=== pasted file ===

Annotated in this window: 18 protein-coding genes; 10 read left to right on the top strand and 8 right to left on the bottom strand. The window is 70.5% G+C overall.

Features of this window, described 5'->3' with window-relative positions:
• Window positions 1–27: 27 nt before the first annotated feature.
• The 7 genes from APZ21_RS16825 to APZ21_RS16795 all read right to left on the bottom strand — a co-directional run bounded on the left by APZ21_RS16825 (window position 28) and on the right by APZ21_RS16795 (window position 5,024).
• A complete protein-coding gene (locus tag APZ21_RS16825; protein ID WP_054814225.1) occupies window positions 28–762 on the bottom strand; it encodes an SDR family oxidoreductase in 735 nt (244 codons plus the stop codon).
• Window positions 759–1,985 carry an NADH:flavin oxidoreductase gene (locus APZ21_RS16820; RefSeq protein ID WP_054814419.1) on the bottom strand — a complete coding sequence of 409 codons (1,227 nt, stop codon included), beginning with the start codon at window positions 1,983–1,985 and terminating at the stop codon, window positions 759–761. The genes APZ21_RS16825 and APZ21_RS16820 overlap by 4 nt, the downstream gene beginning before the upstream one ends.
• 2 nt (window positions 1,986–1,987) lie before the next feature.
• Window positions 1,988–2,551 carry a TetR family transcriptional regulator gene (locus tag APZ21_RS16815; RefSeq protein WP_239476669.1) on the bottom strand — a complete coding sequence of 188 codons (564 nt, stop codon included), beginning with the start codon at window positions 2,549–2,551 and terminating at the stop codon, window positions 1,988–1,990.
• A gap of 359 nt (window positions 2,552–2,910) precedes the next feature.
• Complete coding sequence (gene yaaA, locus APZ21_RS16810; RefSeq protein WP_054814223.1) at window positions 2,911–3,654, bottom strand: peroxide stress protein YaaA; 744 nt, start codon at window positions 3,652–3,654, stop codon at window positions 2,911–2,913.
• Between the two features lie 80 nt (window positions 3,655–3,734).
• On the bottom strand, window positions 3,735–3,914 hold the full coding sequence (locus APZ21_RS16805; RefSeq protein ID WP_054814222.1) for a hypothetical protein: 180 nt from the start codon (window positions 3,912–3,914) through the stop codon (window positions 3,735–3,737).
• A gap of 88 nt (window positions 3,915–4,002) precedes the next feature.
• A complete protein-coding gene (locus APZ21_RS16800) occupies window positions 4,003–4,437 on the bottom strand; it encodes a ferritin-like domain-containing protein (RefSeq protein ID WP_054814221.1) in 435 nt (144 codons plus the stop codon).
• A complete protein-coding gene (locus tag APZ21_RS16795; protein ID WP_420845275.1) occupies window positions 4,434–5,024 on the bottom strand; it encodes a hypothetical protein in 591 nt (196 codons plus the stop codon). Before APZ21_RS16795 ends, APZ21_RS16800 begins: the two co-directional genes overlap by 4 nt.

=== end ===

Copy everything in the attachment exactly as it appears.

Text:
Annotated in this window: 18 protein-coding genes; 10 read left to right on the top strand and 8 right to left on the bottom strand. The window is 70.5% G+C overall.

Features of this window, described 5'->3' with window-relative positions:
• Window positions 1–27: 27 nt before the first annotated feature.
• The 7 genes from APZ21_RS16825 to APZ21_RS16795 all read right to left on the bottom strand — a co-directional run bounded on the left by APZ21_RS16825 (window position 28) and on the right by APZ21_RS16795 (window position 5,024).
• A complete protein-coding gene (locus tag APZ21_RS16825; protein ID WP_054814225.1) occupies window positions 28–762 on the bottom strand; it encodes an SDR family oxidoreductase in 735 nt (244 codons plus the stop codon).
• Window positions 759–1,985 carry an NADH:flavin oxidoreductase gene (locus APZ21_RS16820; RefSeq protein ID WP_054814419.1) on the bottom strand — a complete coding sequence of 409 codons (1,227 nt, stop codon included), beginning with the start codon at window positions 1,983–1,985 and terminating at the stop codon, window positions 759–761. The genes APZ21_RS16825 and APZ21_RS16820 overlap by 4 nt, the downstream gene beginning before the upstream one ends.
• 2 nt (window positions 1,986–1,987) lie before the next feature.
• Window positions 1,988–2,551 carry a TetR family transcriptional regulator gene (locus tag APZ21_RS16815; RefSeq protein WP_239476669.1) on the bottom strand — a complete coding sequence of 188 codons (564 nt, stop codon included), beginning with the start codon at window positions 2,549–2,551 and terminating at the stop codon, window positions 1,988–1,990.
• A gap of 359 nt (window positions 2,552–2,910) precedes the next feature.
• Complete coding sequence (gene yaaA, locus APZ21_RS16810; RefSeq protein WP_054814223.1) at window positions 2,911–3,654, bottom strand: peroxide stress protein YaaA; 744 nt, start codon at window positions 3,652–3,654, stop codon at window positions 2,911–2,913.
• Between the two features lie 80 nt (window positions 3,655–3,734).
• On the bottom strand, window positions 3,735–3,914 hold the full coding sequence (locus APZ21_RS16805; RefSeq protein ID WP_054814222.1) for a hypothetical protein: 180 nt from the start codon (window positions 3,912–3,914) through the stop codon (window positions 3,735–3,737).
• A gap of 88 nt (window positions 3,915–4,002) precedes the next feature.
• A complete protein-coding gene (locus APZ21_RS16800) occupies window positions 4,003–4,437 on the bottom strand; it encodes a ferritin-like domain-containing protein (RefSeq protein ID WP_054814221.1) in 435 nt (144 codons plus the stop codon).
• A complete protein-coding gene (locus tag APZ21_RS16795; protein ID WP_420845275.1) occupies window positions 4,434–5,024 on the bottom strand; it encodes a hypothetical protein in 591 nt (196 codons plus the stop codon). Before APZ21_RS16795 ends, APZ21_RS16800 begins: the two co-directional genes overlap by 4 nt.